Wednesday, November 19, 2014

V Scarves or the Absolute Disaster

We pretty much always share our successful weaving projects, but rarely share our failures ...not so today!

The idea of a V scarf is that part of the scarf is woven and then cut off the loom.  The warp is tied back up and the other half of the scarf is woven and at the end of the scarf the two pieces are woven together to make a V shape. But that's not quite what happens here!

The first thing to do with this scarf is to pull a striped warp.  I chose to go with bold stripes in pink merino wool with grey and cream in merino/silk blend. Mum went with more and thinner stripes in brown merino/ silk blend and orange and cream merino wool. 
This grey and pink photo shows the first arm of the scarf woven, you can see the filler to keep the open edge tidy; this is the side that is going to be woven into the V shape.  Venetian blinds were used to count off the 17 inches needed for the V shaped plaid  section to be woven later. 
The warp gets tied on again and the second arm of the scarf is woven.  Now is the start of the interesting part weaving in the first arm.  The extra filler is removed from the open edge and small bundles were made to keep the threads tidily tucked away and in order. 
We both had a difficult time with weaving the V shape plaid, it started out really well, but soon disaster loomed (pun intended). 
It became increasingly difficult to line up the scarf edges so that the butting edges weren't too tight and crammed the join; or too loose and sleazy.  The first inch was unwoven so many times that it started to fray the warp threads.
The beater bar also contributed to the mess; as it was pulled against the fell of the cloth it would crush the web of the already woven arm of the scarf and that created puckering and ended up pulling and waving the plaid lines. We both also had some problems with the last thread on the already woven section migrating away from the fell of the cloth and so the whole thing got worse and worse!
I even tried to beat with a hair pick, to push the yarn in instead of using the beater bar.  It did make a better transition and the plaid lines were straighter but it was a different beat and as you can see in the photo it puckered too!
With hindsight part of the problem was the yarn choices, the merino/silk blend was slightly larger in grist than the plain merino wool and the merino yarn was definitely more springy than the merino/silk blend.  I think the sett also contributed to the problem, these scarves were sett at 18 epi and I think a looser sett may have worked better.  After many, many, many attempts at managing the beat to account for the grist and sett differences, we decided to bail and to admit defeat and to literally cut our losses!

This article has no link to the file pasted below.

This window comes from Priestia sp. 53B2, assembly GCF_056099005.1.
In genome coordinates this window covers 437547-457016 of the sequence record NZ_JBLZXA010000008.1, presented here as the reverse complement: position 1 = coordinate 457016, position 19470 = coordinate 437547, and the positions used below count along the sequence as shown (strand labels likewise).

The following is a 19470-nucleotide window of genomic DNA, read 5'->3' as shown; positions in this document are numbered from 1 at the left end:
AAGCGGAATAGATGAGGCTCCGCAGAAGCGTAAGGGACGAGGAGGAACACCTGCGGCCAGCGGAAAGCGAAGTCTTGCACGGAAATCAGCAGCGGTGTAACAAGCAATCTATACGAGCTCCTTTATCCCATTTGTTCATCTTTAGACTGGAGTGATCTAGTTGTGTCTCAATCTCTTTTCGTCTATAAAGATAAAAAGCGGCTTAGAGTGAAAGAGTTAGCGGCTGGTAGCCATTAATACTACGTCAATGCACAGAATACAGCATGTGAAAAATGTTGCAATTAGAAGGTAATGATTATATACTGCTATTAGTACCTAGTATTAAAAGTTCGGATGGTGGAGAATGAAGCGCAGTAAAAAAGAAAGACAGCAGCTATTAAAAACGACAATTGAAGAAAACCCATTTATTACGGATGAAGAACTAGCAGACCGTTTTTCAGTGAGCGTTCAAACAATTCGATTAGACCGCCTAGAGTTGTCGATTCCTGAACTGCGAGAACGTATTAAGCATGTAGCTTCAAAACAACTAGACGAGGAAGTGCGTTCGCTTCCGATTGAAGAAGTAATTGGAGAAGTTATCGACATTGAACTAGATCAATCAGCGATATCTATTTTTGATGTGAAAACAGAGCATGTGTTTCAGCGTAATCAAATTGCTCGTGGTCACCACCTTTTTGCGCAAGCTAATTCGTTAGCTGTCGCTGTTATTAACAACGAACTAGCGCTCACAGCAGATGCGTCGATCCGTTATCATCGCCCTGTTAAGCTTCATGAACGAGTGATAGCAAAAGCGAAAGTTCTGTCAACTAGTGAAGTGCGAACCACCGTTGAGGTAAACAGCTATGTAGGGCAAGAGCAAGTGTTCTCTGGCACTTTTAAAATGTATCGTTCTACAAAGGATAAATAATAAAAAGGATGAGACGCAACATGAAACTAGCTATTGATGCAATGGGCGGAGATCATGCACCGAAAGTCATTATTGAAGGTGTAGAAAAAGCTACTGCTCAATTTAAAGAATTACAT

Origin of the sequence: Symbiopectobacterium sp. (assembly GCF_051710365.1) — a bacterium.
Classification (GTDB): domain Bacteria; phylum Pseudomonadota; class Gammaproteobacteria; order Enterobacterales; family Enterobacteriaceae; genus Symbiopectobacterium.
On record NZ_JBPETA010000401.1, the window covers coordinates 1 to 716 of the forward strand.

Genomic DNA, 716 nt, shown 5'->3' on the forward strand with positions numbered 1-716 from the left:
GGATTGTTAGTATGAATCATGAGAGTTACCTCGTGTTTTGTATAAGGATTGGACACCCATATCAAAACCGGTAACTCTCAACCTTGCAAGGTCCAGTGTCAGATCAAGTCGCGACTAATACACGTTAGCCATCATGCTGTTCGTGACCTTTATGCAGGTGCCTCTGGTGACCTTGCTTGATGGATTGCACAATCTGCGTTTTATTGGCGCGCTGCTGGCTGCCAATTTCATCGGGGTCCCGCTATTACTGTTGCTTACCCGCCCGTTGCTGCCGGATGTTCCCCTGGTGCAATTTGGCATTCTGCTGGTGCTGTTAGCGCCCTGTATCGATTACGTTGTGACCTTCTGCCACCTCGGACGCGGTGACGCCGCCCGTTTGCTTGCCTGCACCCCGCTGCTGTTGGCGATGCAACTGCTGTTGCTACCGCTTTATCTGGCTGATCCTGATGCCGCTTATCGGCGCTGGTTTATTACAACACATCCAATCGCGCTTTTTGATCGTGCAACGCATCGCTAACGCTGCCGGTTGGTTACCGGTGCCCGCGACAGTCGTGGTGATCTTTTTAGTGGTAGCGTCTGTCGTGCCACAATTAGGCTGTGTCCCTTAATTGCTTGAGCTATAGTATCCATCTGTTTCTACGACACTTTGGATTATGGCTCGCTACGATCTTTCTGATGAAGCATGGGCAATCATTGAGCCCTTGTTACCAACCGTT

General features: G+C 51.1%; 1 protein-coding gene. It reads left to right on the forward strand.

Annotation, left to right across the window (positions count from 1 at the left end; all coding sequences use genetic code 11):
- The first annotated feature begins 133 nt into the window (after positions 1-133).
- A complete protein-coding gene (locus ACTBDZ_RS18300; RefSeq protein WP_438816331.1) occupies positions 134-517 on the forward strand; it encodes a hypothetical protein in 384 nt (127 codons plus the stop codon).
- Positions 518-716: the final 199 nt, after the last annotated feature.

In the garbage they went and we both heaved a huge sigh of relief....
The closing garden shot was taken last week before the frost came and killed the lovely pink Chrysanthemum (Sheffield Hillside Pink).  In the foreground is a Golden Smoke Tree (Cotinus Coggyria 'Golden Sprite') and Maiden Grass (Miscanthus sinesis' Morning Light')

7 comments:

Nancy said...

I've been very successful weaving these on my rigid heddle loom in thicker wool blend yarn in a 5 or 8 dent heddle with a nice loose sett and gentle beat I also keep the warp to about 8-9 inches wide. I use a variegated yarn and the same yarn for warp and weft, so no plaid in the V section, it just looks like the rest of the scarf.

Peg Cherre said...

Thank you for sharing your experience with the V. I had the same trials as you did and ended with the same result (the garbage). So many other people have been successful at this I thought it was just me, but being a person who weaves for income, I wasn't willing to devote more time to it.

I hope you'll share more less-than-wonderful weaving in the future -- we all learn from mistakes, and if we can learn from those of others, so much the better!

Cindie said...

What a shame - I haven't woven one of these but I have woven a triangular scarf by cutting the warp ends and weaving them across - a challenge to be sure.

My friend wove the V shawl and called it her bottle of wine shawl as she had to consume a bottle of wine after finishing. It turned out beautiful but she hasn't made another.

Glad you shared a failure too - it's always good for the rest of us to learn from it and we all know we all have failures once in a while - myself included.

Susan Harvey said...

Ah, that's a shame it didn't work out, but your time is worth more than yarn.

Time to cut your losses! :)
Susan

Kerstin på Spinnhuset said...

I have found the double-layers-and-cutting-one-warp-at-a-time method much easier: it is obvious which end is next and, also, if one's beat is slightly off, it will be off at the same rate in the whole piece.

Lynnette said...

Thanks so much Kirsten, your method is truly interesting and I'm definitely going think about trying this v-shaped weaving again after I put away my trepidation about trying again!

lcampana said...

You really can't tell how this is going to turn out while it is on the loom. I took a workshop on this method last month. Yes, the join looks sleazy on the loom. It needs to look a little loose. When it comes off the loom I was taught to use a tapestry needle to smooth out the threads. After wet finishing it is perfect. I hope your garbage man hasn't come yet.